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Child's skeleton uncovered in Pompeii

Archaeologists have unearthed the skeleton of a young child among the ruins of Pompeii, the first such find in decades.

Child's skeleton uncovered in Pompeii
The skeleton of a child found in the Central Baths at Pompeii
[Credit: Parco Archeologico di Pompei]
The child, aged around seven or eight when she or he died, was found in the city's central bathhouse, where researchers believe the youngster hid to take shelter from the eruption of Mount Vesuvius.

While the building protected them from the ash and fragments of lava that rained down on the city, they would have been suffocated by poisonous fumes and eventually buried under a layer of hot gas and volcanic matter that swept in through the windows.

The discovery came as a surprise, since the central baths were thought to have been fully excavated long ago.

Experts were preparing to clean an entryway to the bathhouse when they checked the area with a videoscope, a type of inspection camera that allows them to inspect hidden or inaccessible places. Noticing something unusual, they began digging – and just 10 centimetres below the surface they found the tiny skull, followed by the rest of the bones.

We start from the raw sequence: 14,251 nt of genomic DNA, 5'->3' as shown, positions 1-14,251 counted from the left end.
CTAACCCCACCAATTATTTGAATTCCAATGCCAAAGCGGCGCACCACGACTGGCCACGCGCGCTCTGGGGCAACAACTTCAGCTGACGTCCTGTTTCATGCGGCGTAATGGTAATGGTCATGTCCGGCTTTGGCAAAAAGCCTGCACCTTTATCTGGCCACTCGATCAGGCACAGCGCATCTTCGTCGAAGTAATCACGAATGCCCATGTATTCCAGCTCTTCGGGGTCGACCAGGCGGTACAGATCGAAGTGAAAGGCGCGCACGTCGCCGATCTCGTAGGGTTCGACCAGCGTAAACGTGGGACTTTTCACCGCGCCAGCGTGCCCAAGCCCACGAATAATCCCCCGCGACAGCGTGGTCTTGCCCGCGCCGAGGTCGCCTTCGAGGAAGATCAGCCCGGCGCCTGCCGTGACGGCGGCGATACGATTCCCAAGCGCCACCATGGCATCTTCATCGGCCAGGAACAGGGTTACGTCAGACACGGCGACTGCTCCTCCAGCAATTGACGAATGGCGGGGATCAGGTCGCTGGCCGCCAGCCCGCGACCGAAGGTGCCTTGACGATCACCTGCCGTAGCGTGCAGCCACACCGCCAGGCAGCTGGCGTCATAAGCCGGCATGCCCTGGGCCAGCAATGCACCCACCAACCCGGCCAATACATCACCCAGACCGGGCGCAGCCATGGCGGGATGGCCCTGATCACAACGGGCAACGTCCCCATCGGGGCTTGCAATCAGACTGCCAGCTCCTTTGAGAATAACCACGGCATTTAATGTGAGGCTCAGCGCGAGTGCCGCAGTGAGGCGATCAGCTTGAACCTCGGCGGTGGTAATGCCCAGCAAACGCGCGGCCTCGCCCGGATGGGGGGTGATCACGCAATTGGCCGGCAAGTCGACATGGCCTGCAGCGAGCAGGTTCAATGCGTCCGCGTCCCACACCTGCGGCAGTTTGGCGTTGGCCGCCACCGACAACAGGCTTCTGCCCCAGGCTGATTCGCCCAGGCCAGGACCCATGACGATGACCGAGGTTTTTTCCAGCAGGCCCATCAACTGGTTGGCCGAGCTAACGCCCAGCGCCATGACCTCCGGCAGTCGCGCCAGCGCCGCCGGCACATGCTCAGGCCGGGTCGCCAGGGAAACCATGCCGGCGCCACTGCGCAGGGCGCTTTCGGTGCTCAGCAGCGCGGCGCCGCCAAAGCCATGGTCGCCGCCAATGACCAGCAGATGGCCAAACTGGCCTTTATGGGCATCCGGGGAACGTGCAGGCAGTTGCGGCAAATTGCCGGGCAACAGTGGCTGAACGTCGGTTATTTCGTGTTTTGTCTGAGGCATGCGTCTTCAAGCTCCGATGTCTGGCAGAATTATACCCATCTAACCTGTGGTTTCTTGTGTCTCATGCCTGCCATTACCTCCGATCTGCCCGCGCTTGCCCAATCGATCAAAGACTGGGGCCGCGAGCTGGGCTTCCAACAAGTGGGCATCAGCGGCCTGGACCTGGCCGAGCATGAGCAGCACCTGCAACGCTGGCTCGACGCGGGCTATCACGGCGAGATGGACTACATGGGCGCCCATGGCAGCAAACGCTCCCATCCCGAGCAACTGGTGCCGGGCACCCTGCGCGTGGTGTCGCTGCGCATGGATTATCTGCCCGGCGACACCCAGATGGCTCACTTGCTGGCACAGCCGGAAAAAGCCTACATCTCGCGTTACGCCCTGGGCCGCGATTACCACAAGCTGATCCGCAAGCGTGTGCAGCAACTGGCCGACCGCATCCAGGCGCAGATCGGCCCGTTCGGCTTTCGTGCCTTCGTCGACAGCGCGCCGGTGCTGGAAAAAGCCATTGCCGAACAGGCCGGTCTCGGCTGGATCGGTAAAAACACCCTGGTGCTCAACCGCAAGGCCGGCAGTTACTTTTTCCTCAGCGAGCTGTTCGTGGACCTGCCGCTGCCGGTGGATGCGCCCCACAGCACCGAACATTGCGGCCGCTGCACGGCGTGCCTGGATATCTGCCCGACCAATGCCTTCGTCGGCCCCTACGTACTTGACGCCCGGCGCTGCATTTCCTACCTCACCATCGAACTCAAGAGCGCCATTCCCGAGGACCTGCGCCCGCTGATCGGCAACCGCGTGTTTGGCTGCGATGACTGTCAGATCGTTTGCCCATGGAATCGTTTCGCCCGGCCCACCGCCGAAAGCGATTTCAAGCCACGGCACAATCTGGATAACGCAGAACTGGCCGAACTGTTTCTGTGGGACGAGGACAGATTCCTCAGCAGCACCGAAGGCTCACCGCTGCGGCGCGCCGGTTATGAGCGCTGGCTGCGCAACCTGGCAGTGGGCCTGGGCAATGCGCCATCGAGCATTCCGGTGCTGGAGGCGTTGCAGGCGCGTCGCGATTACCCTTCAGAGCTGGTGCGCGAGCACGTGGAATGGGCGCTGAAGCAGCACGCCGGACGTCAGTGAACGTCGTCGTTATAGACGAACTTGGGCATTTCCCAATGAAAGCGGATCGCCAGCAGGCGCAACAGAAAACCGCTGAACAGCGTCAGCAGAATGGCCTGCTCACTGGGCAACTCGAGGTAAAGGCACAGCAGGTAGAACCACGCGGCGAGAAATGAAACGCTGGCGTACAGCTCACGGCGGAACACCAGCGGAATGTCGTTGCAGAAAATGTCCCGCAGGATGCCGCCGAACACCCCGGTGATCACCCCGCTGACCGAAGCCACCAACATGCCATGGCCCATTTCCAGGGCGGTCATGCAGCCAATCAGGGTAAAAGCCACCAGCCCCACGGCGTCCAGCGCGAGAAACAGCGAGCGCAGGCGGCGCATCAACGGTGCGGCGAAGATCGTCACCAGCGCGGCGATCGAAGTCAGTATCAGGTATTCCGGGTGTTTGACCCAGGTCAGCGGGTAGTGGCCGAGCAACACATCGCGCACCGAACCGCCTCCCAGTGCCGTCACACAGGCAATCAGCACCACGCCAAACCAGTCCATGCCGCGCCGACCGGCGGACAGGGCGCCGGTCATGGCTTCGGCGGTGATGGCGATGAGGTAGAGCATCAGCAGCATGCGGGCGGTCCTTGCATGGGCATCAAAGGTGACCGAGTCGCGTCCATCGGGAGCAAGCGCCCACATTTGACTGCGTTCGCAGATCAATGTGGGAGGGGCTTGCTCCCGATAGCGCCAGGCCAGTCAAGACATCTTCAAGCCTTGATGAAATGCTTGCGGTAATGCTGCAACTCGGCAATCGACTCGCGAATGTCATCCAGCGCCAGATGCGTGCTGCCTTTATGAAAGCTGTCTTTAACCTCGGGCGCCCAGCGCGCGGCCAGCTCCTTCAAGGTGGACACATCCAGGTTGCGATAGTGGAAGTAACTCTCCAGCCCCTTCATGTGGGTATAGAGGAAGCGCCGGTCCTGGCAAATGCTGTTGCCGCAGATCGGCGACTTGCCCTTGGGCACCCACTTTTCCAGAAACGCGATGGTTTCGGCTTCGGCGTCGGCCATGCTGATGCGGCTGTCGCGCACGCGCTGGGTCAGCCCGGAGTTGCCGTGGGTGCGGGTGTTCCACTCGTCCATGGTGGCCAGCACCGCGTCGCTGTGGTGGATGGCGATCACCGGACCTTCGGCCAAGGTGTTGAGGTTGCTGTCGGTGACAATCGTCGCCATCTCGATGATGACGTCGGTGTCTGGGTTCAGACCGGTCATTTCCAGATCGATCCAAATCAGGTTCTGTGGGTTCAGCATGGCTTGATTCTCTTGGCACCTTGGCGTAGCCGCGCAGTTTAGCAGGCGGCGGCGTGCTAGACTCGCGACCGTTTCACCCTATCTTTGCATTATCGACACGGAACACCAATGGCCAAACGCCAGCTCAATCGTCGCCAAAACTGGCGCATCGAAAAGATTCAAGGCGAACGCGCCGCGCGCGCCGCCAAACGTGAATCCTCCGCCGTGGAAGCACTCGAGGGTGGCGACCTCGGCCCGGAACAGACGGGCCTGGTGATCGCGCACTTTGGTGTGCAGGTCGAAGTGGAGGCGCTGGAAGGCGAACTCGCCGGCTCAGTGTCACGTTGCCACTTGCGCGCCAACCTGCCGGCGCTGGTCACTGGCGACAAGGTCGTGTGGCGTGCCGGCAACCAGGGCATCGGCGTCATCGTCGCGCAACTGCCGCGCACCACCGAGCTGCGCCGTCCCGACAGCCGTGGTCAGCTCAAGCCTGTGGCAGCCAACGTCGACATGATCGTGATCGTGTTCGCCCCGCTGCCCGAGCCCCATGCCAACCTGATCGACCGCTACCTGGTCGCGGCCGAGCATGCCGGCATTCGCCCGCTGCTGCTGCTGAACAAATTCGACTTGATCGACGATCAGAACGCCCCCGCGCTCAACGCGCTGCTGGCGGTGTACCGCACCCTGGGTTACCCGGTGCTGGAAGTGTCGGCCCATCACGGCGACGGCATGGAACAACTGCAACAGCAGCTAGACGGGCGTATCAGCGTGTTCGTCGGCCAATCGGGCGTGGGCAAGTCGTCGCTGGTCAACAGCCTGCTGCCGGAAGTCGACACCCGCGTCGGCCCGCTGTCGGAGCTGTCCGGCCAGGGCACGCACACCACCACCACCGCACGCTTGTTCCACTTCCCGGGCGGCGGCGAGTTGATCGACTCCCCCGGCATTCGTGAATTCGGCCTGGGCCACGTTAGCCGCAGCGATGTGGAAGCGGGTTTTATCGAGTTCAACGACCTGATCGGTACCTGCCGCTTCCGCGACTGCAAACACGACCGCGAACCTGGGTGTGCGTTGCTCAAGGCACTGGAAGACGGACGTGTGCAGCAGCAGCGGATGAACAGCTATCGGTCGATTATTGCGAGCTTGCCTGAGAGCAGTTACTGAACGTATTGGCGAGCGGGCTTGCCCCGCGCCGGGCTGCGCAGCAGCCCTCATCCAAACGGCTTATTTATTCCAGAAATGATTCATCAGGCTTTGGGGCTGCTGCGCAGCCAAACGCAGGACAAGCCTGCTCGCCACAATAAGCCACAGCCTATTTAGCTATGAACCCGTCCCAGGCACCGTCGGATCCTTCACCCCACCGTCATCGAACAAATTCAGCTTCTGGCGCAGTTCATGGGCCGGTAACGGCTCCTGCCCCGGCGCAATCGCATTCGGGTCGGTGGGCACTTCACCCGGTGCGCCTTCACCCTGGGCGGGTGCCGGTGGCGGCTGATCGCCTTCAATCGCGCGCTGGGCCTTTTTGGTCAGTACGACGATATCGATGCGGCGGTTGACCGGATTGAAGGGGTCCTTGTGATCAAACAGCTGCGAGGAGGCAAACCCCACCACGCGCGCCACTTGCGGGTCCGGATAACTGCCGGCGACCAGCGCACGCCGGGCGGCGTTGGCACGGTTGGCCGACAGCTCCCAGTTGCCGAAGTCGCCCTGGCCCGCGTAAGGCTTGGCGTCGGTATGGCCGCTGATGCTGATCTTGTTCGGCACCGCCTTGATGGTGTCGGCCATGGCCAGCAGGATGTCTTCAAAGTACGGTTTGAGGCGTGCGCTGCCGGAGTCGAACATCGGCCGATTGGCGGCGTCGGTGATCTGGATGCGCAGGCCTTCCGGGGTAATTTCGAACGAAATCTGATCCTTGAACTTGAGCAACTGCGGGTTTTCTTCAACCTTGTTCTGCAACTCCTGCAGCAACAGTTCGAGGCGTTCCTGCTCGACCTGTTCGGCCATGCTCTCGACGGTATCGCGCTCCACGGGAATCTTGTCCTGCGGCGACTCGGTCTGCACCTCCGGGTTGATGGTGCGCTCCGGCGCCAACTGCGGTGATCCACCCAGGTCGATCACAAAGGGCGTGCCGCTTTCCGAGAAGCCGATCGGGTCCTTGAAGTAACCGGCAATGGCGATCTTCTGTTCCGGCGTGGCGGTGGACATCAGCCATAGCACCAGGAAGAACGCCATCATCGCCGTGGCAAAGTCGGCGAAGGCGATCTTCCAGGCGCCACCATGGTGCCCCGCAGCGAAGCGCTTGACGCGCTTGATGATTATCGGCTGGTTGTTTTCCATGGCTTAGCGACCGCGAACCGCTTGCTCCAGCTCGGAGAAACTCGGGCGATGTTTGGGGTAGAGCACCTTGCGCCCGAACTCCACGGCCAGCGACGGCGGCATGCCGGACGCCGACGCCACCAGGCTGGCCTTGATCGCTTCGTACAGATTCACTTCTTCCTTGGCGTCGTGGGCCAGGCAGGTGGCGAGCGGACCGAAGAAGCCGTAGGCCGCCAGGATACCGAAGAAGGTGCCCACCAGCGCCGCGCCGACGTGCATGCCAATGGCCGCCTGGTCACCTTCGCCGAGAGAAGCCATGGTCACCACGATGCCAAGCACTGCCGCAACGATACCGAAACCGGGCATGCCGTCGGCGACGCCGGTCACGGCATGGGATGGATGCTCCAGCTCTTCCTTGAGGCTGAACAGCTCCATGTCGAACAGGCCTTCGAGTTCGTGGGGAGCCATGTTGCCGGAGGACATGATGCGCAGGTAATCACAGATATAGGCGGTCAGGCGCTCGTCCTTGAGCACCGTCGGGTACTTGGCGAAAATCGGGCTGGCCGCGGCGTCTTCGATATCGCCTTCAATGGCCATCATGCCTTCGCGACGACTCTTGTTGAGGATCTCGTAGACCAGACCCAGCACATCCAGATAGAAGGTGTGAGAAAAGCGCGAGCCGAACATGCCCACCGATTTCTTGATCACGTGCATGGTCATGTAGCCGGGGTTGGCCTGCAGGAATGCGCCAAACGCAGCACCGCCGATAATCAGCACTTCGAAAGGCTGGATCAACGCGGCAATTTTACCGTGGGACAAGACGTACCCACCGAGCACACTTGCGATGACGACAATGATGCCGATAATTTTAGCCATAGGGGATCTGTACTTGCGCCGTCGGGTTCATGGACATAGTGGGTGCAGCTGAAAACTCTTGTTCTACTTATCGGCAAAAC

Child's skeleton uncovered in Pompeii
The skeleton of the child is thought to be aged seven or eight
[Credit: Parco Archeologico di Pompei]
It is the first time a complete skeleton has been discovered at Pompeii in some 20 years, and the first time a child's remains have come to light in around half a century.

Massimo Osanna, director general of the archaeological site, said in a statement that it was one of the "exceptional discoveries that produce strong emotions".

The skeleton has since been taken to the site's research laboratory, where it will be examined for more clues about who the child was and how they lived and died.

An interdisciplinary team of specialists equipped with cutting-edge technology is working tirelessly, Osanna said, "so as not to leave any scientific element to chance, and to reconstruct as accurately as possible a new piece of history that excavations have given back to us".

Author: Jessica Phelan | Source: The Local [April 26, 2018]


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